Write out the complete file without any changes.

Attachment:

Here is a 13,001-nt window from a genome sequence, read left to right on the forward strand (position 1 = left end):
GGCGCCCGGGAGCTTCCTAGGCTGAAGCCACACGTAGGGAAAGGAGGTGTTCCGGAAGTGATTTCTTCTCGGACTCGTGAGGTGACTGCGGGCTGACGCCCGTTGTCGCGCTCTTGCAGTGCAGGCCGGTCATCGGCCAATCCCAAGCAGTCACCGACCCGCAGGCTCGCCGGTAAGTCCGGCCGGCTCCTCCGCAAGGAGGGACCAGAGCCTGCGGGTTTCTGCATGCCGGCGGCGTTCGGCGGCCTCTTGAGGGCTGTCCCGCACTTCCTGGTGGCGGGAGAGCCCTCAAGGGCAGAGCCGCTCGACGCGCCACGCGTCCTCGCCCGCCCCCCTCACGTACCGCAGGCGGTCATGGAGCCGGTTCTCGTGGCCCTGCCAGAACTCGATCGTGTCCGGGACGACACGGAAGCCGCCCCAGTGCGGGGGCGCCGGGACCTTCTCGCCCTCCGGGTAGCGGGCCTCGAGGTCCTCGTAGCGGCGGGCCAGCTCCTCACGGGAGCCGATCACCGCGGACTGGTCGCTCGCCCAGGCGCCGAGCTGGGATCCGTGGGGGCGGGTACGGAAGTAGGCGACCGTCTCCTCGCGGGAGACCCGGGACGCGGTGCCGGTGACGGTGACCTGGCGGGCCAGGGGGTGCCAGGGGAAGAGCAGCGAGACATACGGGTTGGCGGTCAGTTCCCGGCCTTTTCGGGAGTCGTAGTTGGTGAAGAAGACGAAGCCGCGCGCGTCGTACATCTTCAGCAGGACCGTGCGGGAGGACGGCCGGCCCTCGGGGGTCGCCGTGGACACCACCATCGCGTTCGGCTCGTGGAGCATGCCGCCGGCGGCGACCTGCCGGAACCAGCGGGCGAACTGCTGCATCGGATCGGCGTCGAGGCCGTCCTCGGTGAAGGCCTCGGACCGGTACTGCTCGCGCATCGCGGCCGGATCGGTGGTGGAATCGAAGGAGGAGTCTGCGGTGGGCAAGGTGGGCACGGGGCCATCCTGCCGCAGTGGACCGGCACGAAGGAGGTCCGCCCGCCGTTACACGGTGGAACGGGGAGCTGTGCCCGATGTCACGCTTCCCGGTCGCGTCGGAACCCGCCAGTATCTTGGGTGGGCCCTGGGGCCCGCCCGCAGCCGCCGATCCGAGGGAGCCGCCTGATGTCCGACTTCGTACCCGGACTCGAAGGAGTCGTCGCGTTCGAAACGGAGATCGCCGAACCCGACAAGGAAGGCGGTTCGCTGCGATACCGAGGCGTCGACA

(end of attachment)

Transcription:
Here is a 13,001-nt window from a genome sequence, read left to right on the forward strand (position 1 = left end):
GGCGCCCGGGAGCTTCCTAGGCTGAAGCCACACGTAGGGAAAGGAGGTGTTCCGGAAGTGATTTCTTCTCGGACTCGTGAGGTGACTGCGGGCTGACGCCCGTTGTCGCGCTCTTGCAGTGCAGGCCGGTCATCGGCCAATCCCAAGCAGTCACCGACCCGCAGGCTCGCCGGTAAGTCCGGCCGGCTCCTCCGCAAGGAGGGACCAGAGCCTGCGGGTTTCTGCATGCCGGCGGCGTTCGGCGGCCTCTTGAGGGCTGTCCCGCACTTCCTGGTGGCGGGAGAGCCCTCAAGGGCAGAGCCGCTCGACGCGCCACGCGTCCTCGCCCGCCCCCCTCACGTACCGCAGGCGGTCATGGAGCCGGTTCTCGTGGCCCTGCCAGAACTCGATCGTGTCCGGGACGACACGGAAGCCGCCCCAGTGCGGGGGCGCCGGGACCTTCTCGCCCTCCGGGTAGCGGGCCTCGAGGTCCTCGTAGCGGCGGGCCAGCTCCTCACGGGAGCCGATCACCGCGGACTGGTCGCTCGCCCAGGCGCCGAGCTGGGATCCGTGGGGGCGGGTACGGAAGTAGGCGACCGTCTCCTCGCGGGAGACCCGGGACGCGGTGCCGGTGACGGTGACCTGGCGGGCCAGGGGGTGCCAGGGGAAGAGCAGCGAGACATACGGGTTGGCGGTCAGTTCCCGGCCTTTTCGGGAGTCGTAGTTGGTGAAGAAGACGAAGCCGCGCGCGTCGTACATCTTCAGCAGGACCGTGCGGGAGGACGGCCGGCCCTCGGGGGTCGCCGTGGACACCACCATCGCGTTCGGCTCGTGGAGCATGCCGCCGGCGGCGACCTGCCGGAACCAGCGGGCGAACTGCTGCATCGGATCGGCGTCGAGGCCGTCCTCGGTGAAGGCCTCGGACCGGTACTGCTCGCGCATCGCGGCCGGATCGGTGGTGGAATCGAAGGAGGAGTCTGCGGTGGGCAAGGTGGGCACGGGGCCATCCTGCCGCAGTGGACCGGCACGAAGGAGGTCCGCCCGCCGTTACACGGTGGAACGGGGAGCTGTGCCCGATGTCACGCTTCCCGGTCGCGTCGGAACCCGCCAGTATCTTGGGTGGGCCCTGGGGCCCGCCCGCAGCCGCCGATCCGAGGGAGCCGCCTGATGTCCGACTTCGTACCCGGACTCGAAGGAGTCGTCGCGTTCGAAACGGAGATCGCCGAACCCGACAAGGAAGGCGGTTCGCTGCGATACCGAGGCGTCGACA